Safe For The Season


County Executive Curran reminds residents to take caution during the summer

Last Thursday, Nassau County Executive Laura Curran, along with Commissioner of Health Dr. Lawrence Eisenstein and Far Rockaway pediatrician Dr. Hylton Lightman, visited Wantagh Park’s pool to remind county residents of important safety tips to utilize in making their summer vacation a memorable—and safe—one.

Cantiague Park, Hicksville’s premier recreational space complete with ice skating, swimming, playgrounds and golf, is just one of the many Nassau County parks Curran mentioned in her safety address to Nassau County residents.

“We’ve got a lot of opportunities to swim and soak in the sun,” Curran said. “We know that drowning is the number-one cause of accidental death, nationally, among young children ages 1 to 4. We also know that skin cancer is the most common cancer in the United States. So we’re taking action and we’re launching a summer-long multi-media awareness campaign starting today, utilizing social media, regular media and dozens of public service announcements as well.”

Playgrounds, like this one at Cantiague Park in Hicksville, can heat up to high temperatures in the sun. Use caution when allowing children to play.

This new county-wide campaign, titled Child Safe Summer, comes with the intention of raising awareness for keeping children safe across the island. Nassau County launched the web page to provide residents with tips, advice, alerts and anything else they may need to know to keep their youngsters safe this summer.

“It will be a one-stop shop for everything you need to know about summer health,” Curran explained. “We want to urge everyone to take the necessary precautions to ensure a safe summer. Most accidents are avoidable. We can help our families avoid the potential dangers of drowning, of keeping your kids and pets in the car, of getting skin cancer and teaching our kids how to stay safe while still enjoying their summer vacation.”

Especially emphasized was the importance of using sunblock. On site to discuss the matter was Wantagh Park’s lieutenant of lifeguards Ryan Reyes, who stated that if you are spending any amount of time in the sun, the proper amount of sunscreen—a shot glass worth—should be applied every two hours. He also reminded residents to wear hats when possible and apply sunblock to the scalp, as sun rays can penetrate through hair.

“Use sunblock and use it correctly,” stated Curran. “It’s vital to protect yourself and your children from sun exposure, even on cloudy days.”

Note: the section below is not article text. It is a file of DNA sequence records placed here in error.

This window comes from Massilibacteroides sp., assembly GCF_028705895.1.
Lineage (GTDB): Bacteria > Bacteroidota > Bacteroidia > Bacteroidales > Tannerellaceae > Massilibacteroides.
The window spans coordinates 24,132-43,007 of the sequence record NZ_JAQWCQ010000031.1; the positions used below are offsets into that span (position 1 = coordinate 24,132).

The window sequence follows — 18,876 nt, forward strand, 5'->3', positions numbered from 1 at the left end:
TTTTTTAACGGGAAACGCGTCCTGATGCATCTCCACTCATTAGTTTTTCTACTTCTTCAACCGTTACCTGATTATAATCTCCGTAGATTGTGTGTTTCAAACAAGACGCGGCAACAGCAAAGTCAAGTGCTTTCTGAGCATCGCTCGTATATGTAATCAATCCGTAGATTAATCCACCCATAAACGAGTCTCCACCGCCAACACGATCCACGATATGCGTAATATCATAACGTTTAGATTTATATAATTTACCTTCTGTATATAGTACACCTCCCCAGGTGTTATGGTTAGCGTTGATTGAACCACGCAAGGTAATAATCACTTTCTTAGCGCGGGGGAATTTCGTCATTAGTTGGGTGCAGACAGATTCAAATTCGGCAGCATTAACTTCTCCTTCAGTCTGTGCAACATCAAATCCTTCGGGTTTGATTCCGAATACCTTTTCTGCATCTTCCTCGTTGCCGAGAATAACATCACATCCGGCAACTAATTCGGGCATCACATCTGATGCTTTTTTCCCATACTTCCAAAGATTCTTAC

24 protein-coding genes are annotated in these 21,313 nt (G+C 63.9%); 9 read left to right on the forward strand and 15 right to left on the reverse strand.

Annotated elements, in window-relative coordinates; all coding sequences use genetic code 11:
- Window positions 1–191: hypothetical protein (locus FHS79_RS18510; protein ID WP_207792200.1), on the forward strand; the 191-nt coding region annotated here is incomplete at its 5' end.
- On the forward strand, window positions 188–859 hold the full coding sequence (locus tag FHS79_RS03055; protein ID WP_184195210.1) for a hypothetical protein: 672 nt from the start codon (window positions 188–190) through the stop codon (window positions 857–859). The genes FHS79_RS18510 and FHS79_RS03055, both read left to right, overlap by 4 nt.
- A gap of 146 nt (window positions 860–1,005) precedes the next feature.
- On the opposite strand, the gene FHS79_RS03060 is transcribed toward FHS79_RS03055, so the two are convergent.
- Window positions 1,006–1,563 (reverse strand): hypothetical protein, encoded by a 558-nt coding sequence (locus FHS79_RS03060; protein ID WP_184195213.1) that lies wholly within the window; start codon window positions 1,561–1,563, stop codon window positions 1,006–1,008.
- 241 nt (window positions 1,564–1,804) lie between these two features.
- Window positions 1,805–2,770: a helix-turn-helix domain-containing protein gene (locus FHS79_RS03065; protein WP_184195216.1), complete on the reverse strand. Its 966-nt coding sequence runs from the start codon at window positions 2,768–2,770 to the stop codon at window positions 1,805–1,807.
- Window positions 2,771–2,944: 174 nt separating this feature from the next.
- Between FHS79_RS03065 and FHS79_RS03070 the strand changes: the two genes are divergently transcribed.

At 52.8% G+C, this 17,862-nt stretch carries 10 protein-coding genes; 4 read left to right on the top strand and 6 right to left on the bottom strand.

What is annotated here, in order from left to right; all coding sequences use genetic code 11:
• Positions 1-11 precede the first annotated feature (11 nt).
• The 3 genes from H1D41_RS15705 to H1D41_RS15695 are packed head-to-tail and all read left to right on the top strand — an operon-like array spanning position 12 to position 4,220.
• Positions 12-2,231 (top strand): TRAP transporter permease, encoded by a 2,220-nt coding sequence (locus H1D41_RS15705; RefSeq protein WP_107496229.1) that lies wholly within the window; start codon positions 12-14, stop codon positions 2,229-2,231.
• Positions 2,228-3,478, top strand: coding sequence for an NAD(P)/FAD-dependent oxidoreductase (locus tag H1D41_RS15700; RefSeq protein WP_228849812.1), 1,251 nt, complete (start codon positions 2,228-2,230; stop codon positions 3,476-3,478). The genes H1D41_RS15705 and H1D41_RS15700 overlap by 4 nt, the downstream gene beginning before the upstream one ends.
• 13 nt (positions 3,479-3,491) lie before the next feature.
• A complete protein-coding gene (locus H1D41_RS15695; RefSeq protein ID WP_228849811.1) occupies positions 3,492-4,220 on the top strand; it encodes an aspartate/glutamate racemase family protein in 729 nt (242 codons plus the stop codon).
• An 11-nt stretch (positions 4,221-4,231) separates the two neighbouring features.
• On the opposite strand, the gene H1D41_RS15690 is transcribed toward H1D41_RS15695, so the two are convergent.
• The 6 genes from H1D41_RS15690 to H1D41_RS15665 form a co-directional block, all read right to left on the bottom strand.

The county executive also urged parents to keep their phones away while on the pool deck, as tragedy can occur in an instant.

“One other thing that seems just like common sense, if you are going to the pool with your child, please put your phone away,” she said. “Things can happen in a split second. If you’re distracted, you don’t want to take that chance. Put the phone away and keep it away until you’re away from the pool and you’re child is away from the pool.”

She also encouraged bike riders to wear their helmets and for shoppers to never, under any circumstances, leave a pet or a child in a car.

“Even for a quick errand, even if you’re just going for 10 seconds to buy a can of beans, even If you think it’s not that warm, even if you’ve left the window open,” she stated.

Backing up those sentiments were Eisenstein and Lightman. There are plenty of opportunities to be distracted, reiterated Eisenstein, so it is vital to maintain constant supervision when out and about with children.

“The important thing to realie, it doesn’t have to be boiling hot outside, that even a temperature outside of 59 degrees can cause severe detrimental harm to the child,” said Lightman, who offered the idea of placing an important object, like a cell phone or a wallet, in the backseat of your vehicle so you don’t accidentally leave behind a child—a tragic story that repeats itself on the news each summer.

Finally, Curran sternly warned against drinking and driving. With the warm weather comes ample opportunity to attend parties, barbecues and more, but getting behind the wheel after drinking at such an event is “completely unacceptable,” Curran said.

“We wants our kids to get off the TV, off the Xbox, put down the tablet, put down the cell phone, get outside and play,” Curran shared. “But do it safely.”

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